But the military do not have the only answer to combating networks that feed on world poverty. Ronfeldt believes we should attack the root of the problem and also intervene with massive economic aid. "I think that terrorism can be diminished through economic solutions that address poverty and other forms of deprivation." He believes the current Islamist movement does not have a great deal to do with poverty. Bin Laden and his friends are driven by a feeling of "utter disaster. And this disaster is not simply economic and social. It's also political, military, strategic. They see their own world as being trampled upon, not only by external forces like the US, but also by parts of their own society." Although Ronfeldt is confident that US foreign policy can confront poverty and deprivation, he is not sure "it can alleviate, at least not easily, this sense of utter disaster."
No scope for dissuasion
Arquilla has other reasons for concern about the difficulties involved in destroying this network of networks. He says: "If al-Qaida acquires nuclear weapons, it will win this war. One detonation would end any sense of American superpower, or world leadership - in America and around the world." We cannot rule out the possibility of nuclear blackmail.
What is entirely new is that there is no scope for dissuasion. "We don't care that Russia has thousands of nuclear warheads because we can retaliate against the Russians," says Arquilla. "A non-state network, on the other hand - one with cells and nodes spread all over the world - simply can't be nuked in return." With no possibility of reprisal the notion of dissuasion disappears. Yet just one small bomb, the sort that fit in a nuclear suitcase, would be enough. Such weapons are not carried by missiles "with a return address," but can enter the US in one of the thousands of containers that arrive every day without being inspected (4).
"This is why preventing the spread of weapons of mass destruction to terrorist or criminal networks must be seen as our top war aim," Arquilla insists. But, unlike the US government, he advocates negotiating with Saddam Hussein: "Iraq must assure the world beyond any doubt that it has no weapons of mass destruction, [that it is not trying to acquire any] and that it will allow full, thorough and continuing inspection to keep us assured." In exchange, the US and its allies would assure Saddam that no attempts would be made to overthrow him. "This is a hard choice to make," continues Arquilla, "but I believe it is a strategic error to confuse Saddam being in power with the issue of weapons of mass destruction." Allowing Saddam to stay on as president would only be a minor concession, given that he is already in power. On the other hand, if Saddam is overthrown, "the West would have to occupy Iraq for an indefinite period of time, no doubt measured in decades." With something to gain from negotiation, at last, Saddam would accept such a proposal immediately.
So - how to find a way out of the conflict? Strategic experts should always have several in reserve. But when Arquilla asks top US policy makers, they reply: "The only exit from this war is the death of all the terrorists."
Emphasising that he is arguing from a strategic standpoint, Arquilla suggests that there are three possible ways out: first, total US victory, which would be "highly problematic particularly in the light of events in Afghanistan", as Bin Laden escaped and al-Qaida is regrouping elsewhere; second, victory by al-Qaida if its members succeed in obtaining weapons of mass destruction; and, third, a world in which there might be a dozen al-Qaida type networks, linked in some cases to nation states.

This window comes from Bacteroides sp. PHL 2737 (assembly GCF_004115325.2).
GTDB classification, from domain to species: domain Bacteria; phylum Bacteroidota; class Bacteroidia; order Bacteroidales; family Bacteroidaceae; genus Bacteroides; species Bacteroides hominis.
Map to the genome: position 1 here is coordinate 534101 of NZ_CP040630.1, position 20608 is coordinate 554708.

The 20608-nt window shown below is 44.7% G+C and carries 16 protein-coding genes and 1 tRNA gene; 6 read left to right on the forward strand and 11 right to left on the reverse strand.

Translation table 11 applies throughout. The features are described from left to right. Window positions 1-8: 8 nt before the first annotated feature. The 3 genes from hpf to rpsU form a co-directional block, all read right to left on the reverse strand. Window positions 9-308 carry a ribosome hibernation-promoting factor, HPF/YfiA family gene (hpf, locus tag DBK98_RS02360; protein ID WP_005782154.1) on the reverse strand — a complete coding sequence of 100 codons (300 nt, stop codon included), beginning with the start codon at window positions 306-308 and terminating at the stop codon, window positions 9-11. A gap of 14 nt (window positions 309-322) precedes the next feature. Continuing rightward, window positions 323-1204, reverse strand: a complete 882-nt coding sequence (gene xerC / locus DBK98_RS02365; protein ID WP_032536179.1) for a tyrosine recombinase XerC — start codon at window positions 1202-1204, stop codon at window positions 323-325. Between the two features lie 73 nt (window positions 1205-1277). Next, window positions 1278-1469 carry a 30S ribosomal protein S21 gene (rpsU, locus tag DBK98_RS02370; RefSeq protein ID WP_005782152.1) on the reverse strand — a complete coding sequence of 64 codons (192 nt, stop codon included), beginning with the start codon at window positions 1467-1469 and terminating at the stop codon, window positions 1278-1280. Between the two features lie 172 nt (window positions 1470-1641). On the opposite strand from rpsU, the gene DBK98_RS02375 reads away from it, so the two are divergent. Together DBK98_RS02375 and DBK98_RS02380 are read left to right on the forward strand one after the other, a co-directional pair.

As a way out of this dead-end situation Arquilla proposes to focus more attention on "non-military strategies towards non-state actors [and] explicitly engage civil society actors to try to be the interlocutors of a peace. ... It seems to me that the NGO's are in a unique position to respect both sides and act as a clearing house for communication between them."
This is the least convincing (though the most attractive) part of their strategy. It is based on a complete theory presented by Arquilla and Ronfeldt in one of their books (5). They propose the theory of "noopolitik" inspired by Teilhard de Chardin and his "noosphere", or sphere of consciousness. This has nothing to do with the cyberworld, computers and cables, explains Ronfeldt. He adds: "Noopolitik is foreign policy behaviour for the information age that emphasises the primacy of ideas, values, norms, laws and ethics - it would work through soft power". With others, such as Joseph Nye, Arquilla and Ronfeldt define soft power as "the ability to achieve desired outcomes in international affairs through attraction rather than coercion."
But this must be consistent with other actions, Ronfeldt points out. "The more we use military force in an indiscriminate way, the harder it makes it to create a cooperative network to fight against the non-state actors. That, I think, is the great strategic challenge of this war against terrorism."
(1) See their most recent book (with a foreword added since the events of 11 September), Networks and Netwar, RAND, Los Angeles, 2001.
(2) For an account of the various currents of opinion inside the Pentagon, see "The Fighting Next Time", The New York Times Magazine, 10 March 2002.
(3) The Colombian authorities have identified no fewer than 162 new organisations involved in drug trafficking out of Colombia linked to 40 international crime syndicates. El Tiempo, Bogota, 25 March 2002.
(4) The Economist, London, 6 April 2002, revealed that 90% of world trade is carried in containers (with 15m in circulation), barely 2% of which are inspected by customs or police.
(5) The Emergence of Noopolitik, Toward an American Information Strategy, Rand, Los Angeles, 1999.
Translated by Harry Forster
This article has been published by Le Monde Diplomatique